I’m a big band jazz connoisseur. I love playing the music, and I love checking out others. Here follows those I believe are of the highest musical level and well-worth giving attention to, updated as I see fit:
bill holman: a view from the side
The Bill Holman Band: Brilliant Corners
Bob Curnow’s L.A. Big Band: The Music Of Pat Metheny And Lyle Mays
The Bob Florence Limited Edition: With All The Bells And Whistles
The Count Basie Orchestra Live At El Morocco
Darcy James Argue’s Secret Society: Infernal Machines
Frank Sinatra: Sinatra At The Sands
iTiempo Latino! – The Airmen Of Note
Maria Schneider Orchestra: The Thompson Fields
Ray Charles + Count Basie Orchestra: Ray Sings Basie Swings
Stan Kenton: Contemporary Concepts
Steve Weist: Excalibur
The Vanguard Jazz Orchestra: Up From The Skies
I found more files in the digital heap, and separated this live concert into tracks. I remember this concert; it was in a grade school gymnasium in Luxembourg and as you can hear, those kids were fantastic. Probably one of the best, most energetic audiences I’ve ever played for.
Exposition 1: Good afternoon boys and girls
Exposition 2: What are solos
Exposition 3: When Gavin didn’t have grey hair
Dewdrops On Leaves
Exposition 4: Olivier being French
Mack The Knife
Exposition 5: Kerry introcudes Mr. Truffles
C Jam Blues (Head Chart)
Exposition 6: Gavin introduces the old man
That Old Black Magic
Exposition 7: Pedro introduces everyone and closing comments
Every once in a while, it can be pretty fun to indulge in a bit of nostalgia and look through some of my old files . . . and look what popped up:
This is a live recording from my SHAPE International Band days of a NATO Jazz Orchestra concert, featuring yours truly on trombone solo. I don’t remember where or when it was. This recording, being live, and sounding like a feed off a sound board, is of course chock full of warts, made worse by the sound engineer obviously using our first tune to set sound levels (you can hear him adjusting as the tune progresses) . . . but we had a pretty darn good band, and in my humble opinion the composition turned out pretty well. This was originally written for Jim Finlayson, a trombonist and friend I knew before I joined the military back in the 2000s.
The idea is to help train proper intonation by precisely notating every deviation in pitch through the course of these chorales, and breaking things down to easily digestible building blocks of these intonation tools. Note that this is just a couple of pages picked from different sections of the book; I hope that some of you find these useful enough to generate interest in the (not yet) finished product. The first chorale in this excerpt is very straight-forward; the second is obviously more advanced. The chorales in this book will consist of exercises like these, and of arrangements of traditional and original songs which reinforce the exercises. I also want them to eventually cover advanced harmony through complex jazz chords and beyond, dealing with harmonies based on higher harmonics. I’ll probably release it as a couple of volumes.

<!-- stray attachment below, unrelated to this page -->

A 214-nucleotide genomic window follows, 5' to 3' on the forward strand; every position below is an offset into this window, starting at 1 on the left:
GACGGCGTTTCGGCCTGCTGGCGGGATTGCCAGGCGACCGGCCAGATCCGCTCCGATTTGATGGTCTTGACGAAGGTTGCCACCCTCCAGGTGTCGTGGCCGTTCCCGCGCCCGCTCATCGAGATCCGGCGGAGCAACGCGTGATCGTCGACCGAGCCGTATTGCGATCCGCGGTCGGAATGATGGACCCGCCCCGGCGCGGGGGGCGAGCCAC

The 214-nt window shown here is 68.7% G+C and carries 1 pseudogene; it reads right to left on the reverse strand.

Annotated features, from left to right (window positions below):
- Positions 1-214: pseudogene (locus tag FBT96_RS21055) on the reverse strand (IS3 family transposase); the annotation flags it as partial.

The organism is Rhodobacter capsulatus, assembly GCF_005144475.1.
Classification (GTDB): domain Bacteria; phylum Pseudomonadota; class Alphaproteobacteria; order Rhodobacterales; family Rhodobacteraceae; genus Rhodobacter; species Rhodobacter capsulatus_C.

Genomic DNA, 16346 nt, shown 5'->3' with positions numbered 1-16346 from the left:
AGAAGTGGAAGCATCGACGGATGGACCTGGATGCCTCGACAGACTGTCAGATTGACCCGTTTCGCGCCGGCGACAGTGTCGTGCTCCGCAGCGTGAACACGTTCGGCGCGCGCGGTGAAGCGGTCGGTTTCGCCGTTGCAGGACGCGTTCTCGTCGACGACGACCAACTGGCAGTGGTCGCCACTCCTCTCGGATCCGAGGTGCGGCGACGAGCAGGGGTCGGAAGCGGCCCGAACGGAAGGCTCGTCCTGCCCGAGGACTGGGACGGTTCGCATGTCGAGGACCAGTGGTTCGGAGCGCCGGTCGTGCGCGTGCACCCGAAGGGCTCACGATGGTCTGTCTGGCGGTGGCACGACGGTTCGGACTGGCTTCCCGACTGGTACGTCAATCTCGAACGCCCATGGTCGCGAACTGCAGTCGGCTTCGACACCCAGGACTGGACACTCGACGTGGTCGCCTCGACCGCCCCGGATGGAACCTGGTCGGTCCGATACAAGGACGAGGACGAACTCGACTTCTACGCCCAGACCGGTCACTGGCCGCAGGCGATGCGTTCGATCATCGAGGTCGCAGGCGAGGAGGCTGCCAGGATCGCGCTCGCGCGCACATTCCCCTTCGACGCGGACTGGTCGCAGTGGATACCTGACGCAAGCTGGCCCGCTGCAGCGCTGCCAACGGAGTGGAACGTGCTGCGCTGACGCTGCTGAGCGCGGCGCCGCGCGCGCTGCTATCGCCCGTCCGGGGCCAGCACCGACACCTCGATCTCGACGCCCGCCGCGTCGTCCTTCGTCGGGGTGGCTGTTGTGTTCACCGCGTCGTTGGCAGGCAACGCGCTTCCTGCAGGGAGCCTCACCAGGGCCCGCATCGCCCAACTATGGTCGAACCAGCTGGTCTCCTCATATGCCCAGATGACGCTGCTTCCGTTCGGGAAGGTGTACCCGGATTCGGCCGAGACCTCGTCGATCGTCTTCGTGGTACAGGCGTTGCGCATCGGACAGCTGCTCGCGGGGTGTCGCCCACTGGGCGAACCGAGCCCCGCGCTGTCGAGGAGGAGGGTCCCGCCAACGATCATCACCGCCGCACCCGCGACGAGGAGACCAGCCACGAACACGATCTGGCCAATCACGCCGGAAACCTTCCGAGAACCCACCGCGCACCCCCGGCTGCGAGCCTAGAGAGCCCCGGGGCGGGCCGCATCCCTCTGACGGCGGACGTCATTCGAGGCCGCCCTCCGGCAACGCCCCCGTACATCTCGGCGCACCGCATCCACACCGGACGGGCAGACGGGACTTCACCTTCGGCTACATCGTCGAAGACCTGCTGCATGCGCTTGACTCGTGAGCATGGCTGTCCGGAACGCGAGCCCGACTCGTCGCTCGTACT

I’ve gone through and copied my musical essays and the like to a separate page list on this blog – go look under “musical tools” to see. Mainly, this is to make it a bit easier to navigate to the different things I’ve written, rather than scrolling down this main page.
I’ve also added a list of chords, all notated in Sagittal notation. I figured that it would save me a lot of time writing music if I had a reference like this written out, and I make an appeal to crowd-sourcing to help check for errors. First, I’ve added just the list of pure-Sagittal chords, and it’s not really a complete list (as if any list really can be) but it’s pretty good for now. I’ll be adding a Mixed Sagittal version of the same chart soon.
I often have heard that it’s wise to choose goals to reach for in the future – usually something on the order of a 1-year goal and a 10-year goal (with some minor variation on the time scales) to organize my plans into near-future goals and far-future goals. I have recently realized that I have been a bit foolish about how I do this. I would choose what are essentially career-type goals: attain mastery of orchestra writing, hike in the Rocky Mountains for two weeks, find a great wife and start a family, and other things like this. While this kind of thinking can be useful, it can ignore a basic fact of human psychology, that we are really short-term reward creatures. These goals really should be thought of as short-term rewards that I want to be receiving in 1 year or 10 years, an that boils down to not career goals, but what do I want a typical day to be like? Would it be similar to my typical days right now, or different? How?